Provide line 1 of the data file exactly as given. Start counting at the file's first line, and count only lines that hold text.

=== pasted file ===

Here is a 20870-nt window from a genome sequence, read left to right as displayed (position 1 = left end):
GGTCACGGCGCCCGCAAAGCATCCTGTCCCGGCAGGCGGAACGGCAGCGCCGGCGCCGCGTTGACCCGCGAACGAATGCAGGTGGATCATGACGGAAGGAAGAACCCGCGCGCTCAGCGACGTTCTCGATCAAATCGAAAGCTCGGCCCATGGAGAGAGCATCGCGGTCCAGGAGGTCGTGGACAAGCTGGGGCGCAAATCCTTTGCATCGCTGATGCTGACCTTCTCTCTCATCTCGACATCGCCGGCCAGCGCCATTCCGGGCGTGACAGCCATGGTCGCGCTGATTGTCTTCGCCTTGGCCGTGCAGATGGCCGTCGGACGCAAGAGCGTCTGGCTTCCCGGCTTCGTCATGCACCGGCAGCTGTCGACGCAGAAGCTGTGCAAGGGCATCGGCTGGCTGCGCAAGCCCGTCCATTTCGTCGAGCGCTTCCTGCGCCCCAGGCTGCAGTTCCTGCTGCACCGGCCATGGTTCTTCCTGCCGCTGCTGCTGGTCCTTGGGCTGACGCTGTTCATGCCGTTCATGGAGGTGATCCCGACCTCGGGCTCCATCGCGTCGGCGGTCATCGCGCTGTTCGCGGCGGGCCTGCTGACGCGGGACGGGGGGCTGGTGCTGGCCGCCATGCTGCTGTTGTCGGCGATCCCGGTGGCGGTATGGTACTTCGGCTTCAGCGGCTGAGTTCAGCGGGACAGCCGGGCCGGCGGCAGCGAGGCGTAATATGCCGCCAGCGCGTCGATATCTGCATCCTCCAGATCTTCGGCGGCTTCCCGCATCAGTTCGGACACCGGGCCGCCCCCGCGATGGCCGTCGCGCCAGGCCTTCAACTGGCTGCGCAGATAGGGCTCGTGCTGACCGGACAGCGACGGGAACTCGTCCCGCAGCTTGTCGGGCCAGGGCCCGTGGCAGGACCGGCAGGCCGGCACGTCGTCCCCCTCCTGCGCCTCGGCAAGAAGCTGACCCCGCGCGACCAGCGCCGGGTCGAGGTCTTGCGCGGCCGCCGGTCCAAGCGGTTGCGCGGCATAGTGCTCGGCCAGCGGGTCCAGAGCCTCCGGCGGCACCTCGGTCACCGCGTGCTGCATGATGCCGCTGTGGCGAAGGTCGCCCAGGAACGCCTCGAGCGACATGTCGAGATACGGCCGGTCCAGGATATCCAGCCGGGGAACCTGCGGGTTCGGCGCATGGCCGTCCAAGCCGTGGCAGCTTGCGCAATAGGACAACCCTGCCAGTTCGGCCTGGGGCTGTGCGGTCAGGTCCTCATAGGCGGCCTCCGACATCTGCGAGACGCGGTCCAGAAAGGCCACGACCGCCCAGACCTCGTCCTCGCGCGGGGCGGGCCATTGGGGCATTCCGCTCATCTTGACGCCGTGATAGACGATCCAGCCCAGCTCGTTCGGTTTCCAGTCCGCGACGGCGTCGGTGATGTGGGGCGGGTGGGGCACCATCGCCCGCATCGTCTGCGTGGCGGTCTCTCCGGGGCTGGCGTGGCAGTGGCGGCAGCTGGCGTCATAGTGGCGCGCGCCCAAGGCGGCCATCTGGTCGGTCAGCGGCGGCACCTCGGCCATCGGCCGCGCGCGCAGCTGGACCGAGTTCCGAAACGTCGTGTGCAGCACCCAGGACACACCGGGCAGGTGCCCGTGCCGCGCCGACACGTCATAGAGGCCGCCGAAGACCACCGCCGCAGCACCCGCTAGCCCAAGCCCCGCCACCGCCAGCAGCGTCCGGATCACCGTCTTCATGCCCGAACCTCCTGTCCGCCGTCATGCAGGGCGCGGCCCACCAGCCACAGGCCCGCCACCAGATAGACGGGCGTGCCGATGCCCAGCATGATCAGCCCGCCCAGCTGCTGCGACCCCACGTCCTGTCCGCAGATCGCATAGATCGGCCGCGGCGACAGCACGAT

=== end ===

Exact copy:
Here is a 20870-nt window from a genome sequence, read left to right as displayed (position 1 = left end):